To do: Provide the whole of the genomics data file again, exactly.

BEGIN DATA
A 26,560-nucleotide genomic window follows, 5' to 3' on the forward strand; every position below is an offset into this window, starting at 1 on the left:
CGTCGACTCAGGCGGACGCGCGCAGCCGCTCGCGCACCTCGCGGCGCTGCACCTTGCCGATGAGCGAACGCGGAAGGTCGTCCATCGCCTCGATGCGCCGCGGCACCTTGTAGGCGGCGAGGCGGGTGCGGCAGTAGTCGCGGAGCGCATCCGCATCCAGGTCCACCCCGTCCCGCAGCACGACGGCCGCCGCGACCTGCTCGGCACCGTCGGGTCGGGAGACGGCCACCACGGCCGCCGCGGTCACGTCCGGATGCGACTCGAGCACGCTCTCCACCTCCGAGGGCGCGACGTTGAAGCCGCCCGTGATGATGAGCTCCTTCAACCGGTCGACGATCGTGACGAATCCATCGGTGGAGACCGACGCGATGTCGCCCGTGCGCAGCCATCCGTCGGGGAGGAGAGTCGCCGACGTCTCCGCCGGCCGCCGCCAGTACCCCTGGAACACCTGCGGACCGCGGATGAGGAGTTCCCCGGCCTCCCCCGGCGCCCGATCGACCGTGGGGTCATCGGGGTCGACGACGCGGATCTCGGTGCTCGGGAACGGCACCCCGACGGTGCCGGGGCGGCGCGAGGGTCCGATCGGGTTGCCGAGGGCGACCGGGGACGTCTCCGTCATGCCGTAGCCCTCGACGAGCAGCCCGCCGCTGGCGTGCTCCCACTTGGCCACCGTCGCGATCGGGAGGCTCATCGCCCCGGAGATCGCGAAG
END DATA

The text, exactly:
A 26,560-nucleotide genomic window follows, 5' to 3' on the forward strand; every position below is an offset into this window, starting at 1 on the left:
CGTCGACTCAGGCGGACGCGCGCAGCCGCTCGCGCACCTCGCGGCGCTGCACCTTGCCGATGAGCGAACGCGGAAGGTCGTCCATCGCCTCGATGCGCCGCGGCACCTTGTAGGCGGCGAGGCGGGTGCGGCAGTAGTCGCGGAGCGCATCCGCATCCAGGTCCACCCCGTCCCGCAGCACGACGGCCGCCGCGACCTGCTCGGCACCGTCGGGTCGGGAGACGGCCACCACGGCCGCCGCGGTCACGTCCGGATGCGACTCGAGCACGCTCTCCACCTCCGAGGGCGCGACGTTGAAGCCGCCCGTGATGATGAGCTCCTTCAACCGGTCGACGATCGTGACGAATCCATCGGTGGAGACCGACGCGATGTCGCCCGTGCGCAGCCATCCGTCGGGGAGGAGAGTCGCCGACGTCTCCGCCGGCCGCCGCCAGTACCCCTGGAACACCTGCGGACCGCGGATGAGGAGTTCCCCGGCCTCCCCCGGCGCCCGATCGACCGTGGGGTCATCGGGGTCGACGACGCGGATCTCGGTGCTCGGGAACGGCACCCCGACGGTGCCGGGGCGGCGCGAGGGTCCGATCGGGTTGCCGAGGGCGACCGGGGACGTCTCCGTCATGCCGTAGCCCTCGACGAGCAGCCCGCCGCTGGCGTGCTCCCACTTGGCCACCGTCGCGATCGGGAGGCTCATCGCCCCGGAGATCGCGAAG